Crash diets are essentially very low-calorie eating plans that usually involve some sort of gimmick, like avoiding a certain food group (carbohydrates or fats, generally) or focusing on a particular food, usually for reasons that have weak or nonexistent scientific support. People do lose weight on crash diets, but most of it tends to be water rather than fat. After the initial weight loss, many people gain back the lost pounds and often a few extra. That’s known as yo-yo dieting, and it is quite stressful for your body.
Why are very low-calorie diets dangerous? For one thing, they can cause an imbalance in levels of your body’s electrolytes, minerals like potassium and sodium that are essential for good health. When electrolytes are unbalanced, you run the risk of developing muscle weakness, confusion, seizures, and other complications. But problems with electrolytes are only one downside of crash dieting. Others include:
- Slower metabolism, making it more difficult to lose weight
- Weakened immune system
- Heart palpitations and stress on the heart
- Weakened muscles, making it harder to engage in fat-burning exercise and physical activity
Here’s the bottom line: Very low-calorie diets are not safe. The only way a highly restrictive, low-calorie diet can succeed without harming your health is with frequent medical supervision.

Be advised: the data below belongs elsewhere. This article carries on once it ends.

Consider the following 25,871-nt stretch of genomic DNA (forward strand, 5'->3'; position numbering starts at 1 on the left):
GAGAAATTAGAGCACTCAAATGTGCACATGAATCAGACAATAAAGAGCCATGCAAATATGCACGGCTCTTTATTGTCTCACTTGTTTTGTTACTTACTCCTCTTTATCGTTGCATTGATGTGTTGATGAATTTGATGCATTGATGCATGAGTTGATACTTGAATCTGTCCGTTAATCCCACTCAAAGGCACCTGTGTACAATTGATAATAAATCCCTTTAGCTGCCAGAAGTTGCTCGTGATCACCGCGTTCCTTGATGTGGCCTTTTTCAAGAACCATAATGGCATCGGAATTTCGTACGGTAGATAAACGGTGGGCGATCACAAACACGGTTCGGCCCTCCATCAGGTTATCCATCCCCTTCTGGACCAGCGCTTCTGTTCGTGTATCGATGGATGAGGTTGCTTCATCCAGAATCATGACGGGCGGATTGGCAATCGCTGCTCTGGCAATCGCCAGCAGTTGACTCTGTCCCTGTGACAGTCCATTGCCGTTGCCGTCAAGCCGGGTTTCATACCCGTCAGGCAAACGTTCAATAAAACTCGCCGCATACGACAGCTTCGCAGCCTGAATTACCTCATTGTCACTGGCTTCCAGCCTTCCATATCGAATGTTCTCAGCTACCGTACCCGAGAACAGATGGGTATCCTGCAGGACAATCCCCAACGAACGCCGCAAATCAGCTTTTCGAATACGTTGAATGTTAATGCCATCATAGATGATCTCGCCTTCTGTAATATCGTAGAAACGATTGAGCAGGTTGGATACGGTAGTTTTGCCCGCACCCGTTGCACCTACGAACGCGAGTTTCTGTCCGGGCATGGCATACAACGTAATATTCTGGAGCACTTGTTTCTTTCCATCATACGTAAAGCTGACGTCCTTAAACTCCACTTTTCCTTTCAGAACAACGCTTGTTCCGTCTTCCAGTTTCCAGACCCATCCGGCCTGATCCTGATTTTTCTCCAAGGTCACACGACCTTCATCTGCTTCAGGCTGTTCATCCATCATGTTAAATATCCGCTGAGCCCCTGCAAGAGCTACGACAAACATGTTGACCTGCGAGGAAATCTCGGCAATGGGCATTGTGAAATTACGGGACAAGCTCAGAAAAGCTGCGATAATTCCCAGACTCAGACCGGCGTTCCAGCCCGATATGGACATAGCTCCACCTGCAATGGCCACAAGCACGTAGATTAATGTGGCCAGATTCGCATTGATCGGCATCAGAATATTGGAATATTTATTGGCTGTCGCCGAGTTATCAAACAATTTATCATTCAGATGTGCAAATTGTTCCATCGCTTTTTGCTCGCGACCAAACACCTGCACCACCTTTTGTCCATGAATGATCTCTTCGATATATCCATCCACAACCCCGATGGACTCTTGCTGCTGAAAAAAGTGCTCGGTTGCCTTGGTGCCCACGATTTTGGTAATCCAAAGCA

How to Lose Weight the Healthy Way
Instead of investing your hard-earned money in the latest crash diet, here are three simple ways to lose weight. They may not be the hottest new fad, but they allow you to maintain overall good health while gradually dropping pounds.
Balance Your Microbiome
Microbiome is the scientific name for the microbes that live in our bodies. There is ten times the number of these bacterial cells as human cells in the body. This means that each one of us is a highly complex ecosystem of interdependent organisms managing everything from digestion to development to fending off invaders.
Researchers studying the microbiome now believe that disruptions in its delicate balance may play an important role in the obesity epidemic. How does the microbiome become unbalanced? Antibiotics are one of the foremost culprits. That’s because antibiotics kill both good and bad microbes (bacteria), upsetting the balance and leaving us vulnerable to inflammation, digestive disorders, immunity problems, and (quite possibly) weight gain. One recent study, for example, confirmed earlier research showing a link between one particular type of internal microbe and excess weight.
Fortunately, probiotic supplements can help restore the friendly bacteria that are so important to your health. Look for a product that includes different strains of bacteria and provides at least 10 billion live organisms per dose.
Skip the Sugar